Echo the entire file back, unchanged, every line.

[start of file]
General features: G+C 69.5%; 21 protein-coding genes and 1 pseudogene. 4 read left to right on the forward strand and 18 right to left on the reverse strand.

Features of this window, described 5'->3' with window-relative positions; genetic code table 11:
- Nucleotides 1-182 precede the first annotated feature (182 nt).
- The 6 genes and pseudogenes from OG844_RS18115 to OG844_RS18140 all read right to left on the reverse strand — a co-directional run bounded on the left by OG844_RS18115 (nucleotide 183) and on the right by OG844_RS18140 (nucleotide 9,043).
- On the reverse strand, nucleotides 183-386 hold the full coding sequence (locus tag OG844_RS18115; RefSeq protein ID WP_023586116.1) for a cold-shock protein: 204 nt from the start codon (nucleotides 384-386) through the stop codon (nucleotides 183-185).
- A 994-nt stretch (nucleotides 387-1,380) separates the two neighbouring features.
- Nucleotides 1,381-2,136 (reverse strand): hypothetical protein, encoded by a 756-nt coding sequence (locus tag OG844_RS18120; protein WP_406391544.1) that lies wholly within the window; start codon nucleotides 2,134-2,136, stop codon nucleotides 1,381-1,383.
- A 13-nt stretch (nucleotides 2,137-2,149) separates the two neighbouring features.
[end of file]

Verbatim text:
General features: G+C 69.5%; 21 protein-coding genes and 1 pseudogene. 4 read left to right on the forward strand and 18 right to left on the reverse strand.

Features of this window, described 5'->3' with window-relative positions; genetic code table 11:
- Nucleotides 1-182 precede the first annotated feature (182 nt).
- The 6 genes and pseudogenes from OG844_RS18115 to OG844_RS18140 all read right to left on the reverse strand — a co-directional run bounded on the left by OG844_RS18115 (nucleotide 183) and on the right by OG844_RS18140 (nucleotide 9,043).
- On the reverse strand, nucleotides 183-386 hold the full coding sequence (locus tag OG844_RS18115; RefSeq protein ID WP_023586116.1) for a cold-shock protein: 204 nt from the start codon (nucleotides 384-386) through the stop codon (nucleotides 183-185).
- A 994-nt stretch (nucleotides 387-1,380) separates the two neighbouring features.
- Nucleotides 1,381-2,136 (reverse strand): hypothetical protein, encoded by a 756-nt coding sequence (locus tag OG844_RS18120; protein WP_406391544.1) that lies wholly within the window; start codon nucleotides 2,134-2,136, stop codon nucleotides 1,381-1,383.
- A 13-nt stretch (nucleotides 2,137-2,149) separates the two neighbouring features.